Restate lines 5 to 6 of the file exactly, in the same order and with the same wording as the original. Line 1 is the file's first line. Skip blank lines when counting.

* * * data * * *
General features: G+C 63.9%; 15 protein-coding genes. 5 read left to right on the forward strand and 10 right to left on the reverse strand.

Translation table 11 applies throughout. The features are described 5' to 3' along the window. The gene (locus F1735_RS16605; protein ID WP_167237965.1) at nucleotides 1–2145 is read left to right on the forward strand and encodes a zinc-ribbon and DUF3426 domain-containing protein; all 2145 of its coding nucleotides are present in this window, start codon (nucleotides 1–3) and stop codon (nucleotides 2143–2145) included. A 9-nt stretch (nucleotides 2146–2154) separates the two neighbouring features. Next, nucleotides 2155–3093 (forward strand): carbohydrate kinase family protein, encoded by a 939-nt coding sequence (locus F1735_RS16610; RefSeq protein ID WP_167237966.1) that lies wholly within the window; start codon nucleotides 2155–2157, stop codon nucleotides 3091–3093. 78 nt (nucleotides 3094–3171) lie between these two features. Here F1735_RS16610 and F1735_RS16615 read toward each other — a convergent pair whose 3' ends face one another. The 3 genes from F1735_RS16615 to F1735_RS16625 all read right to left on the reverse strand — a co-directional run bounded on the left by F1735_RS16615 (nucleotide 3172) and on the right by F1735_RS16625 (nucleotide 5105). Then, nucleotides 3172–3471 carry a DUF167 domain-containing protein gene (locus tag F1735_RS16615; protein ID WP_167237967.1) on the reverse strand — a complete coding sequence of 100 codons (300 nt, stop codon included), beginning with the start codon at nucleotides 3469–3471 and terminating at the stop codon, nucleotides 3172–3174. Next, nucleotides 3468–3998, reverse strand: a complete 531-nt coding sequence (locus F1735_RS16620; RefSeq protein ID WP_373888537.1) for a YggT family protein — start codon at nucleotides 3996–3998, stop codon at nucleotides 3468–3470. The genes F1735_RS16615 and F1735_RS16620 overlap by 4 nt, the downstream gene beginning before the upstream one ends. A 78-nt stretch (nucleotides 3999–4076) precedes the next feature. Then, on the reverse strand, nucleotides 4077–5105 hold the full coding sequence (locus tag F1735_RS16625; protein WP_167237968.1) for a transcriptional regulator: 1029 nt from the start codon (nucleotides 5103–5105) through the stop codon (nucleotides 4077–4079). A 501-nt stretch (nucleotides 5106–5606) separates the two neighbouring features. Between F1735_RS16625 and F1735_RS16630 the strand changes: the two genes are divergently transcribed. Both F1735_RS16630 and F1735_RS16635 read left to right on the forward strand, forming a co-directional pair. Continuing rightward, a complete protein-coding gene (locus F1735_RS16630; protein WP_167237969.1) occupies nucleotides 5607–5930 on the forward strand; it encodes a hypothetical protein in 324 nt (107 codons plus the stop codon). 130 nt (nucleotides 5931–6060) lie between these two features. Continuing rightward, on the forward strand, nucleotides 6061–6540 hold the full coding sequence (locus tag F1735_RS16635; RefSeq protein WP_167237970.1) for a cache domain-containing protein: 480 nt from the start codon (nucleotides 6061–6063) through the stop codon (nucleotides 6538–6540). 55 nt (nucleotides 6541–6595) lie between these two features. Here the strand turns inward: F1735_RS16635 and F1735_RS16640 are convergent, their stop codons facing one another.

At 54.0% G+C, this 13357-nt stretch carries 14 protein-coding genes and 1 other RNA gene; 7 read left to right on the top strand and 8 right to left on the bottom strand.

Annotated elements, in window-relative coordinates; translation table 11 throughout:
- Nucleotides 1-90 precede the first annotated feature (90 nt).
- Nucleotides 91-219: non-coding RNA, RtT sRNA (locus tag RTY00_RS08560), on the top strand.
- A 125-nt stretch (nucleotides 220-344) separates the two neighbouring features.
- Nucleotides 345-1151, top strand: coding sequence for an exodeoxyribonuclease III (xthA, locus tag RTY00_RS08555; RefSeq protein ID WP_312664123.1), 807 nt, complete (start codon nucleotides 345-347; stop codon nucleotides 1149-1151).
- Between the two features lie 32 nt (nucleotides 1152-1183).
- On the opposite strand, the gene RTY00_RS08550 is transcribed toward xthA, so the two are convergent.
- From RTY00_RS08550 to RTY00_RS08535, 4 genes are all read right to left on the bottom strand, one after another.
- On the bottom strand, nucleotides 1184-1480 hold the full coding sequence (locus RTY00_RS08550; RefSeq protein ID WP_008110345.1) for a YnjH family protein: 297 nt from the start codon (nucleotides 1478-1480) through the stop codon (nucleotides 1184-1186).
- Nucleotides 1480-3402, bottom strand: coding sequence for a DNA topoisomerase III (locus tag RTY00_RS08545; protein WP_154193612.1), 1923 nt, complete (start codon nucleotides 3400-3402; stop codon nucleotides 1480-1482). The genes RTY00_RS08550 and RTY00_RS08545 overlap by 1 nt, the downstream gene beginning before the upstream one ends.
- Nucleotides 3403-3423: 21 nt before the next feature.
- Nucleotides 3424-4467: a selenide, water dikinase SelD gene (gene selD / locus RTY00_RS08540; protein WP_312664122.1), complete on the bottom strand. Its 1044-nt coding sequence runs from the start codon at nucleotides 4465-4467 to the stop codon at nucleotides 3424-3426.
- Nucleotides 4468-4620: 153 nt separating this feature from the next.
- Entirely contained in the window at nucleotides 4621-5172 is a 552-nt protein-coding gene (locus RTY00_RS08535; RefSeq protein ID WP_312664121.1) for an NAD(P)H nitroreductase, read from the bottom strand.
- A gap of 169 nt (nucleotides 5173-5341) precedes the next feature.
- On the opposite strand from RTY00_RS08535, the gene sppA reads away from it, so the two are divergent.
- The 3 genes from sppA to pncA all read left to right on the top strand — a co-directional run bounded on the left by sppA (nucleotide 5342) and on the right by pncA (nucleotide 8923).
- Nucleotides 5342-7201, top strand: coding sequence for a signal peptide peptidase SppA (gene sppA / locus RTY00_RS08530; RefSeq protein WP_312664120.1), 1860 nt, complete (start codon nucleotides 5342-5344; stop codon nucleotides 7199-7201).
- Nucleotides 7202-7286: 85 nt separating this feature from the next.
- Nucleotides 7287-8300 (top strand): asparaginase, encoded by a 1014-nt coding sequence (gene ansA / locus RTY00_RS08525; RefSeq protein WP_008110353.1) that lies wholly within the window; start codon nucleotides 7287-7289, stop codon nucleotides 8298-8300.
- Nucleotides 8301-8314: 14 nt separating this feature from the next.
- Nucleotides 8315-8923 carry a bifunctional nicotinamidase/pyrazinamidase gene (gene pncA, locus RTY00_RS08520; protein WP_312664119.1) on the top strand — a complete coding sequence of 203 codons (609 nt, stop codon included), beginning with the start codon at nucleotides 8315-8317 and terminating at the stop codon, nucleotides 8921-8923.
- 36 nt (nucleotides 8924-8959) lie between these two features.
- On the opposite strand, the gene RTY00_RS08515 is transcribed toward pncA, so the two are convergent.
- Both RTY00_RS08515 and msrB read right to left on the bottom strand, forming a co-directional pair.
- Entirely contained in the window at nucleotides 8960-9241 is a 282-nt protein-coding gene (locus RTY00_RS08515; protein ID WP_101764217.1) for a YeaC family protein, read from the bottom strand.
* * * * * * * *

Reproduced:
- Nucleotides 1-90 precede the first annotated feature (90 nt).
- Nucleotides 91-219: non-coding RNA, RtT sRNA (locus tag RTY00_RS08560), on the top strand.